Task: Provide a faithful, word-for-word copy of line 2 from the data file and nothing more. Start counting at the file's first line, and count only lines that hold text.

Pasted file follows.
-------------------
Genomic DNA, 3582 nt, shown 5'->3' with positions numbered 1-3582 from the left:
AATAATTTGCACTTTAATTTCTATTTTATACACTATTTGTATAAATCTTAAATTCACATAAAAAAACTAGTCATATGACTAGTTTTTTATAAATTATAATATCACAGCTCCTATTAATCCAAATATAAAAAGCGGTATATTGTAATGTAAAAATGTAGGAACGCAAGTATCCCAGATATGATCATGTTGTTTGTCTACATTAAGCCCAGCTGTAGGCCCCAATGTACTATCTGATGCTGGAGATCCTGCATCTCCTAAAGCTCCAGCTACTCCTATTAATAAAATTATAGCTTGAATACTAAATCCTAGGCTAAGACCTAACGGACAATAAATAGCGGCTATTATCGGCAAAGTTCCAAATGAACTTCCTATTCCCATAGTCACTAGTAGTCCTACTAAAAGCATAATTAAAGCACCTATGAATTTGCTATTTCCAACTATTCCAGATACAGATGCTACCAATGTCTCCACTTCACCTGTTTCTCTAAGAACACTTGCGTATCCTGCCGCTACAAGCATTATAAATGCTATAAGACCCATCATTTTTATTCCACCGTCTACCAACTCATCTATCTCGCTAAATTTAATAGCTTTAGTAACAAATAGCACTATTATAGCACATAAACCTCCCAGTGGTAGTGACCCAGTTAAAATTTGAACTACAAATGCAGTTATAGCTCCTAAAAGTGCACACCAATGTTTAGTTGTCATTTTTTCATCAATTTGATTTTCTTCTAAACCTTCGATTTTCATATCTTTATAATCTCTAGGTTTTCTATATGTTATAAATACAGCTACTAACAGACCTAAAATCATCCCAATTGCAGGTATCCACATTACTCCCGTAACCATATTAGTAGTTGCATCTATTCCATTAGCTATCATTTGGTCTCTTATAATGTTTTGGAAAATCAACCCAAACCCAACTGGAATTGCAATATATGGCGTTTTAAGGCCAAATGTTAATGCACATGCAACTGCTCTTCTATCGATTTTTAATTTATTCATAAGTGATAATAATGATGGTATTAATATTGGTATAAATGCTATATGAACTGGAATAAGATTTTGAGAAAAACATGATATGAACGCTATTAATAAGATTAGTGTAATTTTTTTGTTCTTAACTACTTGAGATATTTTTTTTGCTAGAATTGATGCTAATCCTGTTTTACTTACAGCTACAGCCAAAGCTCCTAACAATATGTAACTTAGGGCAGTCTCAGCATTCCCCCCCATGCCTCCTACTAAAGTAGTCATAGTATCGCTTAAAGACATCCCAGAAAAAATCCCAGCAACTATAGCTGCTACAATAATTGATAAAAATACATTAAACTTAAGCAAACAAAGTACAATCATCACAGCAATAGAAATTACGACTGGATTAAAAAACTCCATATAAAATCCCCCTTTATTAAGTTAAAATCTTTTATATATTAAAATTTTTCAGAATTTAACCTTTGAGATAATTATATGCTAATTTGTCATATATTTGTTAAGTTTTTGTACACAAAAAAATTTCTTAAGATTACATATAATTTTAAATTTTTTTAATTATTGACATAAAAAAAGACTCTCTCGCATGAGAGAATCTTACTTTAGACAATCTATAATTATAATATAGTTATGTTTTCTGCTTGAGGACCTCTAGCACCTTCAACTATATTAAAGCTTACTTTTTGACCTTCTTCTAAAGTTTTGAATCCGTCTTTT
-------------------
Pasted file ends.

AATAATTTGCACTTTAATTTCTATTTTATACACTATTTGTATAAATCTTAAATTCACATAAAAAAACTAGTCATATGACTAGTTTTTTATAAATTATAATATCACAGCTCCTATTAATCCAAATATAAAAAGCGGTATATTGTAATGTAAAAATGTAGGAACGCAAGTATCCCAGATATGATCATGTTGTTTGTCTACATTAAGCCCAGCTGTAGGCCCCAATGTACTATCTGATGCTGGAGATCCTGCATCTCCTAAAGCTCCAGCTACTCCTATTAATAAAATTATAGCTTGAATACTAAATCCTAGGCTAAGACCTAACGGACAATAAATAGCGGCTATTATCGGCAAAGTTCCAAATGAACTTCCTATTCCCATAGTCACTAGTAGTCCTACTAAAAGCATAATTAAAGCACCTATGAATTTGCTATTTCCAACTATTCCAGATACAGATGCTACCAATGTCTCCACTTCACCTGTTTCTCTAAGAACACTTGCGTATCCTGCCGCTACAAGCATTATAAATGCTATAAGACCCATCATTTTTATTCCACCGTCTACCAACTCATCTATCTCGCTAAATTTAATAGCTTTAGTAACAAATAGCACTATTATAGCACATAAACCTCCCAGTGGTAGTGACCCAGTTAAAATTTGAACTACAAATGCAGTTATAGCTCCTAAAAGTGCACACCAATGTTTAGTTGTCATTTTTTCATCAATTTGATTTTCTTCTAAACCTTCGATTTTCATATCTTTATAATCTCTAGGTTTTCTATATGTTATAAATACAGCTACTAACAGACCTAAAATCATCCCAATTGCAGGTATCCACATTACTCCCGTAACCATATTAGTAGTTGCATCTATTCCATTAGCTATCATTTGGTCTCTTATAATGTTTTGGAAAATCAACCCAAACCCAACTGGAATTGCAATATATGGCGTTTTAAGGCCAAATGTTAATGCACATGCAACTGCTCTTCTATCGATTTTTAATTTATTCATAAGTGATAATAATGATGGTATTAATATTGGTATAAATGCTATATGAACTGGAATAAGATTTTGAGAAAAACATGATATGAACGCTATTAATAAGATTAGTGTAATTTTTTTGTTCTTAACTACTTGAGATATTTTTTTTGCTAGAATTGATGCTAATCCTGTTTTACTTACAGCTACAGCCAAAGCTCCTAACAATATGTAACTTAGGGCAGTCTCAGCATTCCCCCCCATGCCTCCTACTAAAGTAGTCATAGTATCGCTTAAAGACATCCCAGAAAAAATCCCAGCAACTATAGCTGCTACAATAATTGATAAAAATACATTAAACTTAAGCAAACAAAGTACAATCATCACAGCAATAGAAATTACGACTGGATTAAAAAACTCCATATAAAATCCCCCTTTATTAAGTTAAAATCTTTTATATATTAAAATTTTTCAGAATTTAACCTTTGAGATAATTATATGCTAATTTGTCATATATTTGTTAAGTTTTTGTACACAAAAAAATTTCTTAAGATTACATATAATTTTAAATTTTTTTAATTATTGACATAAAAAAAGACTCTCTCGCATGAGAGAATCTTACTTTAGACAATCTATAATTATAATATAGTTATGTTTTCTGCTTGAGGACCTCTAGCACCTTCAACTATATTAAAGCTTACTTTTTGACCTTCTTCTAAAGTTTTGAATCCGTCTTTT